Clausewitz, On War, Book 2: Clausewitz as social theorist

In Book 2 of On War Clausewitz attempts to clarify the reasons why formal theories of war are no help to a commander-in-chief. He criticizes contemporary theorists as being too mechanical, too reliant on material factors. Clausewitz reminds us that war takes place in a social space, with social conventions that are fluid and cannot be pinned down by static “rules of war”. However, he fails any attempt at social analysis. Rather, he spends his time trying to differentiate between “knowledge”, “intellect” and “judgement”. This muddles what is otherwise a brilliant observation: “War is an act of human intercourse” (pp. 149).

The theorists Clausewitz lambasts were preoccupied with the material factors of war which led to mathematical equations and other detached abstractions. One is reminded of the books found in the bargain bin at the mall: How to make friends or Get a girl in 5 minutes or less. These types of social guide are obviously a sham. Clausewitz similarly regards the Jominis of the military strategy world. “Get a date” books are no substitute for real experience, something that Clausewitz emphasizes ad nauseuam throughout On War. Social skills are a result of years of interaction, aka “combat” experience. Dating, like war, is a social act.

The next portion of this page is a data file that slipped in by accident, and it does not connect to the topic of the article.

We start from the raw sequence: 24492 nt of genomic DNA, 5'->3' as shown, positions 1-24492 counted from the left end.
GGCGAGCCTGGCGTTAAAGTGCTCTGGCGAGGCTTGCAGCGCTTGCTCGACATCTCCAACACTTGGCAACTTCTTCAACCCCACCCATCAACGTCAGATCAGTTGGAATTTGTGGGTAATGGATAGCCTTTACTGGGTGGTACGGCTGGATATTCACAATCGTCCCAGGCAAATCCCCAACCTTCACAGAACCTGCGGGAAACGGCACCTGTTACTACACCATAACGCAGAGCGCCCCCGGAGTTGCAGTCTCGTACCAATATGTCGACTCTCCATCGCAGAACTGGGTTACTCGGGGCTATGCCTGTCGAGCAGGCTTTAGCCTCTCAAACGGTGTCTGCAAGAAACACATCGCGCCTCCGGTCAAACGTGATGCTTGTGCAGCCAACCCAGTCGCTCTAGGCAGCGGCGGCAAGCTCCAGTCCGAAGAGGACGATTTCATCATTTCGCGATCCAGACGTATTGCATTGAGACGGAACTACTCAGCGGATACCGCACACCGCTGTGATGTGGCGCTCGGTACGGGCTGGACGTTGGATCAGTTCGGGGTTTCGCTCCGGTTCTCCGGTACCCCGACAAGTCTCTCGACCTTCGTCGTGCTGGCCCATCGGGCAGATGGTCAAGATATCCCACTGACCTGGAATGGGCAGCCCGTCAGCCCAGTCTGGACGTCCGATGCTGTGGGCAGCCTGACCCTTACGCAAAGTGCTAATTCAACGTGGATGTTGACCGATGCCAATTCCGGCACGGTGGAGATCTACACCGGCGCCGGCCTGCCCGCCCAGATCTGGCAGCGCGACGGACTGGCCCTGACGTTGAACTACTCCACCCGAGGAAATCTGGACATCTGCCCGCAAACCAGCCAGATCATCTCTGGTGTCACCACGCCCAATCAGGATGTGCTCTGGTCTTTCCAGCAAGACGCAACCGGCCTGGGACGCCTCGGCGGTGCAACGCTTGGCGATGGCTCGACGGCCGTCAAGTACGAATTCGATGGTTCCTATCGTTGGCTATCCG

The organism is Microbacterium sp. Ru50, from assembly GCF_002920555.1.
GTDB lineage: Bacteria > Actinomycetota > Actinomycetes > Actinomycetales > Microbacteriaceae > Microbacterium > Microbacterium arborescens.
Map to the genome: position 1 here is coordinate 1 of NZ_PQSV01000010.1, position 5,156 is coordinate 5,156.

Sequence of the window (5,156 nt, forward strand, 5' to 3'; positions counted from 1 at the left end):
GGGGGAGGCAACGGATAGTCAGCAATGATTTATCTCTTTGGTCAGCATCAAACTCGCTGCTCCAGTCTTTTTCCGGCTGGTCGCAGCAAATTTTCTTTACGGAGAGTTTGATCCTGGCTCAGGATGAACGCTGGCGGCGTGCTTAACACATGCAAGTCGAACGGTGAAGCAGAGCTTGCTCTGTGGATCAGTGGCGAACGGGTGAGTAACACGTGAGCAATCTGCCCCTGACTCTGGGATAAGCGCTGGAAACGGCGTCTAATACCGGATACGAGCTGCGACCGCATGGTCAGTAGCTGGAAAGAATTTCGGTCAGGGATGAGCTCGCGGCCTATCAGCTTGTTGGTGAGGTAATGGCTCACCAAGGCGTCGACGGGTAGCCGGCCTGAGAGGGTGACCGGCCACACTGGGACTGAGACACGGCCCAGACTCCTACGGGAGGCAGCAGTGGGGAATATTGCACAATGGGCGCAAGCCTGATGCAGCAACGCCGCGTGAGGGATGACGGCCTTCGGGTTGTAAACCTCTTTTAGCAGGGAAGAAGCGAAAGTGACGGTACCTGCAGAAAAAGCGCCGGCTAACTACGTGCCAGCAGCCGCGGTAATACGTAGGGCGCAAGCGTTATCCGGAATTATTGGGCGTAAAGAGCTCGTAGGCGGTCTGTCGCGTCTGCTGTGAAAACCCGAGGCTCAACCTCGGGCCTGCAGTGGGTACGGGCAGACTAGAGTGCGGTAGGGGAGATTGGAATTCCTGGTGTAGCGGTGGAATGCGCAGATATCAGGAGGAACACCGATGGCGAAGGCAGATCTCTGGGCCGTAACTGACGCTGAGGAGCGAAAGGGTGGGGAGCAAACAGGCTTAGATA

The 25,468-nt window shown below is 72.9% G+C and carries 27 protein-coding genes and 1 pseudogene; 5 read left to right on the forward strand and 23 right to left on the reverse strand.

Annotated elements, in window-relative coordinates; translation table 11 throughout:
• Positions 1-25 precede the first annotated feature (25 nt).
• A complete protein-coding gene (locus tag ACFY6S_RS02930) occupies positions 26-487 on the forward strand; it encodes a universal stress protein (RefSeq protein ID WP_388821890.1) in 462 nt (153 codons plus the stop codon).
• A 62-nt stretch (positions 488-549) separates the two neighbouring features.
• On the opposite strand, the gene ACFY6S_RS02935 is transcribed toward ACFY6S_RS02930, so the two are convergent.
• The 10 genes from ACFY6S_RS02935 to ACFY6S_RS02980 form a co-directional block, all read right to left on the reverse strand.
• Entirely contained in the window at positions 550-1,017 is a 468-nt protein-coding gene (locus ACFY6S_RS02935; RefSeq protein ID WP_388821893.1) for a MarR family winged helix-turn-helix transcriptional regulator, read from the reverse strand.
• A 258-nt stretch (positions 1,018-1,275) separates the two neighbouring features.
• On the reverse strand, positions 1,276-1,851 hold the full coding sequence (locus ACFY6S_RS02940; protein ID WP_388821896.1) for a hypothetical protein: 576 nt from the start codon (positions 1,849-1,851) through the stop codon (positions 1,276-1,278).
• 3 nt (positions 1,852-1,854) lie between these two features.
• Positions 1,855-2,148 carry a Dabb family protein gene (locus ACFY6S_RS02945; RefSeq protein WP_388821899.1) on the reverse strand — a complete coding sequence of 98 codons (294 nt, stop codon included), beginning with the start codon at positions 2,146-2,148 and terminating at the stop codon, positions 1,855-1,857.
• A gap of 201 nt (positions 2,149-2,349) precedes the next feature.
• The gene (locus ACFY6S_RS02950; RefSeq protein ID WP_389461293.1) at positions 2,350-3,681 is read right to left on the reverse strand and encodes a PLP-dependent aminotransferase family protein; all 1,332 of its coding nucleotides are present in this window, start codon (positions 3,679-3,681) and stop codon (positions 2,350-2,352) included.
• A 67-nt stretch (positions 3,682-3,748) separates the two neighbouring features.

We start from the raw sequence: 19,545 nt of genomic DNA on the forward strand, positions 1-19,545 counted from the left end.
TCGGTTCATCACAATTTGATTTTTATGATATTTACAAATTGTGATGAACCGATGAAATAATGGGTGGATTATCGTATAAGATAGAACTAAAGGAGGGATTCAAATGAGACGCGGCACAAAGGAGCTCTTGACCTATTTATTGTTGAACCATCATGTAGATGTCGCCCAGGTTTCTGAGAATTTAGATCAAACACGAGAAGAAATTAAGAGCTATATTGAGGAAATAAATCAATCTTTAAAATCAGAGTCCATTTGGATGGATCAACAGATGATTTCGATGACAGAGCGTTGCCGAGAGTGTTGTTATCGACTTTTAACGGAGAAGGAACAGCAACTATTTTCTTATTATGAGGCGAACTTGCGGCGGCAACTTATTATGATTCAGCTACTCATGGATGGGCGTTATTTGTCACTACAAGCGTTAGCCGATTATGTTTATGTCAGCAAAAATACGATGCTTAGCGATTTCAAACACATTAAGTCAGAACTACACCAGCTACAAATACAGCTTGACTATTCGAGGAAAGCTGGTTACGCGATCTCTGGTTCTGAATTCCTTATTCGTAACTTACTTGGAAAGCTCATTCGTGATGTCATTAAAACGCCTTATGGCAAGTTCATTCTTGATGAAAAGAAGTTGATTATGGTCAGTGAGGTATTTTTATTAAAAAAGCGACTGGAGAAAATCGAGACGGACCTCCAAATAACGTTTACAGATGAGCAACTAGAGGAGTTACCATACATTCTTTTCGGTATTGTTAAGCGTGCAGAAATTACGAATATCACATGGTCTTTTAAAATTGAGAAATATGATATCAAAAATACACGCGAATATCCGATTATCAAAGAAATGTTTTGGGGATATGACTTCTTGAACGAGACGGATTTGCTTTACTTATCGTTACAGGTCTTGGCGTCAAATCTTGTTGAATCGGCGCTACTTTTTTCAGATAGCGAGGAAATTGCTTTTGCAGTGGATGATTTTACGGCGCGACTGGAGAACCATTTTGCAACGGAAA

First, we must differentiate between social and material factors. Material, or “brute” facts, are those given by nature, and remain true regardless of ideational beliefs. One often used example is of a golfer being hit by lightning. Whether or not the golfer believes in electricity, he will be electrocuted. Brute facts are contrasted with social facts, which are dependent on human social beliefs. Money is the classic example of a social fact.

Material factors in war are those that deal with the physical aspects of fighting. Considering warfare between human groups in only these terms is short-sighted. Rules based on material factors could include:

  • always fight with your back to the sun
  • never fight uphill
  • take South America or Australia first and collect your cards before moving on to other continents

Social factors are conventions based on cultural norms decided through social interaction. These social rules are often the root of the sense of a “fair fight”. Some examples include:

  • do not target medical staff or members of the press
  • do not execute POWs
  • wait for the other guy’s turn before moving your next chess piece

Clausewitz cannot seem to differentiate these two groups. In fact, he lists the material factors of time of day, terrain and weather (pp. 142-3) alongside the social rule that “withdrawal from the battlefield is the sign of victory” (pp. 142).

Social factors can play a pivotal role in an engagement. During the Kamakura period the Japanese style of one on one combat with longswords was forever changed after facing a Mongol cavalry charge and a wall of Chinese spearmen. Furthermore, social factors abound in the first Book of On War where Clausewitz lists the general variables of war (see my equation for examples). Part of Clausewitz’s military “genius” could be “social intelligence”. This type of intelligence plays an important role in understanding personal relations, navigating and influencing politics, and affects interpretive skills such as those needed in intelligence analysis. As in the Mongolian example above, social rules periodically clash with changing times or new enemies. A military “socialite” would have the attuned social intelligence to not only detect these changes but to be able to react to them.